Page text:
A bridge to blockchain scepticism
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A bridge to blockchain scepticism

I realize my mistake within minutes of sharing with a colleague the notice from Dentacoin of the first blockchain solution for the global dental industry, including its own cryptocurrency token to pay for dental care products on a new trading platform.


This sounds very much, she tells me, like a story I should get my teeth into. The editor chimes in to politely inquire if I can drill down beyond the press release for further details. In vain, I attempt to rescue my blunder, pointing out, perhaps a little sharply, that the dental industry is highly decentralized when it comes to parts and materials, relies heavily on effective transfer of funds to increase productivity and live up to the fast-paced demands of its clients and that until now it has been stuck having to change between currencies to source the materials needed to manufacture products for intra-oral scanning.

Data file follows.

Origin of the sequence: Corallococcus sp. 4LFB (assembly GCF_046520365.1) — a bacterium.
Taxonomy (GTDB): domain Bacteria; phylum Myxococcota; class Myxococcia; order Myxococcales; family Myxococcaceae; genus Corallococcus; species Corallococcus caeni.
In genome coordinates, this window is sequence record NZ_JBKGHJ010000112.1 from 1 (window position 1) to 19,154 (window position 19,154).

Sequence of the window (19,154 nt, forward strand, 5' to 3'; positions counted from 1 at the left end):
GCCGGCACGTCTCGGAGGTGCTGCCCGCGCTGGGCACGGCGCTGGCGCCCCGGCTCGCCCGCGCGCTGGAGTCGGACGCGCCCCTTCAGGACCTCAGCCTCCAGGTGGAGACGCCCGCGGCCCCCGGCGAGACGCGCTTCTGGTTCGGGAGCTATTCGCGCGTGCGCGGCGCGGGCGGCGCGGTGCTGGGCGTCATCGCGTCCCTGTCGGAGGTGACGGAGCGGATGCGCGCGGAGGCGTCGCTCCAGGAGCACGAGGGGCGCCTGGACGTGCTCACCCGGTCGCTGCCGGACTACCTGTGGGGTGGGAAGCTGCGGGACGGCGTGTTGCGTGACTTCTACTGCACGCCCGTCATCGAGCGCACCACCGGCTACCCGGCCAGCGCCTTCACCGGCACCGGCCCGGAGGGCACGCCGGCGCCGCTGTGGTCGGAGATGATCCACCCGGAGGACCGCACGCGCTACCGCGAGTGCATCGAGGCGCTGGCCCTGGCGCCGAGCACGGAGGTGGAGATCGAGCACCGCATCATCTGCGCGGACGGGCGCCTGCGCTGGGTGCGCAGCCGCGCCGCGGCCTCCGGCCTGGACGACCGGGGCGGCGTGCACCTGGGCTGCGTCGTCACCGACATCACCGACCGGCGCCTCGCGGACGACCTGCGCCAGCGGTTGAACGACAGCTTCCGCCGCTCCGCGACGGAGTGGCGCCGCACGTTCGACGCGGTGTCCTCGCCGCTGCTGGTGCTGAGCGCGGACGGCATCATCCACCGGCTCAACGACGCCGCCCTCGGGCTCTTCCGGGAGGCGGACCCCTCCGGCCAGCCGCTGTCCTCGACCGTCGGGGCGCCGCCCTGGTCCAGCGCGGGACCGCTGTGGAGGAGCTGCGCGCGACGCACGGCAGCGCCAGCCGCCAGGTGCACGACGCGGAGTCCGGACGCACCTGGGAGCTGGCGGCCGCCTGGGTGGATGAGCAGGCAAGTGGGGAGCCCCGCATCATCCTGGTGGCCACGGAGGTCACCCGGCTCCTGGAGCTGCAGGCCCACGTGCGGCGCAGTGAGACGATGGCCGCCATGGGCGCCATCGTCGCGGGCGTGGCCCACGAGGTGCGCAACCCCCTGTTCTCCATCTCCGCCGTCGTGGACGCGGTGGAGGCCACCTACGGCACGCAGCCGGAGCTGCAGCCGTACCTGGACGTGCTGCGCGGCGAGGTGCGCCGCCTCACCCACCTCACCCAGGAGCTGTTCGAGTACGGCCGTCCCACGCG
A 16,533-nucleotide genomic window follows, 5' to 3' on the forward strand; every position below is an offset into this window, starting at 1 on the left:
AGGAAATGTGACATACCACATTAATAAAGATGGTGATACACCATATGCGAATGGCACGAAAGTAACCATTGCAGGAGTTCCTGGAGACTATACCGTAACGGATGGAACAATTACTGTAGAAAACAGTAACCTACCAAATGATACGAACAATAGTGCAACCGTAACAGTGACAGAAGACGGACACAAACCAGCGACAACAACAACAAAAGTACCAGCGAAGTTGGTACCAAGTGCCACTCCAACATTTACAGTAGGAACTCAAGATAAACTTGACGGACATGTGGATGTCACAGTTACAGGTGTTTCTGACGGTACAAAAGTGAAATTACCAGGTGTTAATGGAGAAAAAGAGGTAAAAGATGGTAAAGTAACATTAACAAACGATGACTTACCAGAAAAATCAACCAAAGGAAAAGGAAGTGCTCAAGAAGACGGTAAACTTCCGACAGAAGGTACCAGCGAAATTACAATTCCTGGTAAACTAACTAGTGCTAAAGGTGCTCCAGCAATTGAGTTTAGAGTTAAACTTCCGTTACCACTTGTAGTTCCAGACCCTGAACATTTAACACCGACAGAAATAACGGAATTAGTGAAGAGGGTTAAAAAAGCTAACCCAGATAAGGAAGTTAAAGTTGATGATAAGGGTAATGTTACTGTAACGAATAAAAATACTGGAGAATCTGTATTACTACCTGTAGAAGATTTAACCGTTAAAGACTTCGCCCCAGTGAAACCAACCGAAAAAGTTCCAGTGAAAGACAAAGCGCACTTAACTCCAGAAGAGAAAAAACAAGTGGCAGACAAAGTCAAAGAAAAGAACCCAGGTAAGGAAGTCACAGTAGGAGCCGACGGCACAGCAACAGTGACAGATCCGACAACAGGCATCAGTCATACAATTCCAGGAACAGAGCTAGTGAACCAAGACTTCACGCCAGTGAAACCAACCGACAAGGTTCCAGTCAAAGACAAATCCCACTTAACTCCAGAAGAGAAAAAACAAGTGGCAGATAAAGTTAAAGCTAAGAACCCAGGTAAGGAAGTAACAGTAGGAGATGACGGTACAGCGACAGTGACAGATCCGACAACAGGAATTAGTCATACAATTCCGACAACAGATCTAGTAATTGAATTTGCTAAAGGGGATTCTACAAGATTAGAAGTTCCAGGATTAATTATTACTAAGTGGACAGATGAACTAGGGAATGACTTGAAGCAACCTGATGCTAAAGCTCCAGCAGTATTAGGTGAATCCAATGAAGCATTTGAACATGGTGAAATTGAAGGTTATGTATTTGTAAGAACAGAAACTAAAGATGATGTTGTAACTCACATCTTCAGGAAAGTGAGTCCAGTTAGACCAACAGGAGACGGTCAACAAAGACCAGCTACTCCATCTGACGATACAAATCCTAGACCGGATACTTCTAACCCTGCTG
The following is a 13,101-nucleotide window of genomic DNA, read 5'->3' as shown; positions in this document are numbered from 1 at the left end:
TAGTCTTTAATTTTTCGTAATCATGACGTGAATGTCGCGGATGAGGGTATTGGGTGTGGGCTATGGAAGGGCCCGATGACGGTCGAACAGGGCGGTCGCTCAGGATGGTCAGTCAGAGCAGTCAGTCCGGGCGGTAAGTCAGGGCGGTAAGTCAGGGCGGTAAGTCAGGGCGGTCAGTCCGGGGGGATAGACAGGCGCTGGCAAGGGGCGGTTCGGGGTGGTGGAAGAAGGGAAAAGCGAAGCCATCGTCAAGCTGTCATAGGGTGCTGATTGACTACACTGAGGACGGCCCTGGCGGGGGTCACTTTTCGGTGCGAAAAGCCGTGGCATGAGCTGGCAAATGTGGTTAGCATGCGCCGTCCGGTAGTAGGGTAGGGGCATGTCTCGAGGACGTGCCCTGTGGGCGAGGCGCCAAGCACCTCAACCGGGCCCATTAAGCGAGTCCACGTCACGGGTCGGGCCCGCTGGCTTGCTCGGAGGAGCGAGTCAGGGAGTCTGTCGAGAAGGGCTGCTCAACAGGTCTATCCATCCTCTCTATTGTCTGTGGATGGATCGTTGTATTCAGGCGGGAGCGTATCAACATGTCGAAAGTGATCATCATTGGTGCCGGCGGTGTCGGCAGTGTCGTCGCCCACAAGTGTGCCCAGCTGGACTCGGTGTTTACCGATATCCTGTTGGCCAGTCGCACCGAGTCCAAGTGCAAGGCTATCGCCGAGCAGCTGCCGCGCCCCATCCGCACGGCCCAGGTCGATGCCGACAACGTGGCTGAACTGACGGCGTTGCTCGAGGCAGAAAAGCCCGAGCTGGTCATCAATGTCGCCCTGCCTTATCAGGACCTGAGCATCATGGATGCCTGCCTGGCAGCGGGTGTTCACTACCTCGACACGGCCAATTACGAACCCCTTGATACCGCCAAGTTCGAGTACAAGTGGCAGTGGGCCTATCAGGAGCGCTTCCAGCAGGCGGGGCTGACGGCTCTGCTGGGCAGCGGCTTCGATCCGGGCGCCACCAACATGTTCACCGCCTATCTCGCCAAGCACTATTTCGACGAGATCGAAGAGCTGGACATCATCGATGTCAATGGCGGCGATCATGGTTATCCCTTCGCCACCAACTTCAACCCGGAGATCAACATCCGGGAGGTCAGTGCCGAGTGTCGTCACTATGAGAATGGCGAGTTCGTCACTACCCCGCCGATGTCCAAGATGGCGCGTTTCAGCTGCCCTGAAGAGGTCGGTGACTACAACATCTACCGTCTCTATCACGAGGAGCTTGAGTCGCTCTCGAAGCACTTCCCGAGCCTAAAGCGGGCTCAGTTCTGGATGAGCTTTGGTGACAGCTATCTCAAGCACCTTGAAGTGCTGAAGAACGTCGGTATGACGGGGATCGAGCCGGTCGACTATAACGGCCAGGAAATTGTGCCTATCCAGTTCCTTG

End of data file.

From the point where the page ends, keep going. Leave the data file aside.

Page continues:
In my opinion, Dentacoin is not only the future of dentistry, it might be what lies ahead for all connected supplementary industries.

Somehow my colleagues sense that I am paraphrasing. “That just sounds like an amalgam of all your blockchain stories,” the deputy editor tells me.

I ponder the sheer volume of notices I now receive on new blockchain initiatives, not just in banking and payments but in the real economy. The latest is one of Spanish banks collaborating with energy and telecommunications companies on the world’s first regulated national network based on blockchain to accelerate the digital transformation of different industry sectors. 

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